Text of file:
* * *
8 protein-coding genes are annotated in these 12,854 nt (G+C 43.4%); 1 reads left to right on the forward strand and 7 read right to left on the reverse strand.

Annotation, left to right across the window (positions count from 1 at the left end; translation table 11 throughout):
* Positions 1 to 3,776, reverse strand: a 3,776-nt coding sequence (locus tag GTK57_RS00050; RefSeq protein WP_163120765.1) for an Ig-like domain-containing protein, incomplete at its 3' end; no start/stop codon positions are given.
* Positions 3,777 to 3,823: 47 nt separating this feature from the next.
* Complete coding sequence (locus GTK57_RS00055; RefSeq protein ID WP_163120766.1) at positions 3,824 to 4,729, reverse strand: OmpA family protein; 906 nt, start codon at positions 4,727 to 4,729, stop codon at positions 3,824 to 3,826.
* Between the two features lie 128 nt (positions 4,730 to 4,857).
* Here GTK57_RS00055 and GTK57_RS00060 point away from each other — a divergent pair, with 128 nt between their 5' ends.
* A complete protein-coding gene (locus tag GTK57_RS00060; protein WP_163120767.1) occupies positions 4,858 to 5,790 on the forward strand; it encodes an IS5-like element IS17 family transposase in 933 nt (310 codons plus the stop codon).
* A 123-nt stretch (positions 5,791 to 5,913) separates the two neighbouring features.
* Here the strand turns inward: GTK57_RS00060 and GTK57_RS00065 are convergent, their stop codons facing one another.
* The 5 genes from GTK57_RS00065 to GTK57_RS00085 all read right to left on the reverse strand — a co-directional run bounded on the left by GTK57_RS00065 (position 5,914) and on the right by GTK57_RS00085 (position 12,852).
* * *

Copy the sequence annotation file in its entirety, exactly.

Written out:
8 protein-coding genes are annotated in these 12,854 nt (G+C 43.4%); 1 reads left to right on the forward strand and 7 read right to left on the reverse strand.

Annotation, left to right across the window (positions count from 1 at the left end; translation table 11 throughout):
* Positions 1 to 3,776, reverse strand: a 3,776-nt coding sequence (locus tag GTK57_RS00050; RefSeq protein WP_163120765.1) for an Ig-like domain-containing protein, incomplete at its 3' end; no start/stop codon positions are given.
* Positions 3,777 to 3,823: 47 nt separating this feature from the next.
* Complete coding sequence (locus GTK57_RS00055; RefSeq protein ID WP_163120766.1) at positions 3,824 to 4,729, reverse strand: OmpA family protein; 906 nt, start codon at positions 4,727 to 4,729, stop codon at positions 3,824 to 3,826.
* Between the two features lie 128 nt (positions 4,730 to 4,857).
* Here GTK57_RS00055 and GTK57_RS00060 point away from each other — a divergent pair, with 128 nt between their 5' ends.
* A complete protein-coding gene (locus tag GTK57_RS00060; protein WP_163120767.1) occupies positions 4,858 to 5,790 on the forward strand; it encodes an IS5-like element IS17 family transposase in 933 nt (310 codons plus the stop codon).
* A 123-nt stretch (positions 5,791 to 5,913) separates the two neighbouring features.
* Here the strand turns inward: GTK57_RS00060 and GTK57_RS00065 are convergent, their stop codons facing one another.
* The 5 genes from GTK57_RS00065 to GTK57_RS00085 all read right to left on the reverse strand — a co-directional run bounded on the left by GTK57_RS00065 (position 5,914) and on the right by GTK57_RS00085 (position 12,852).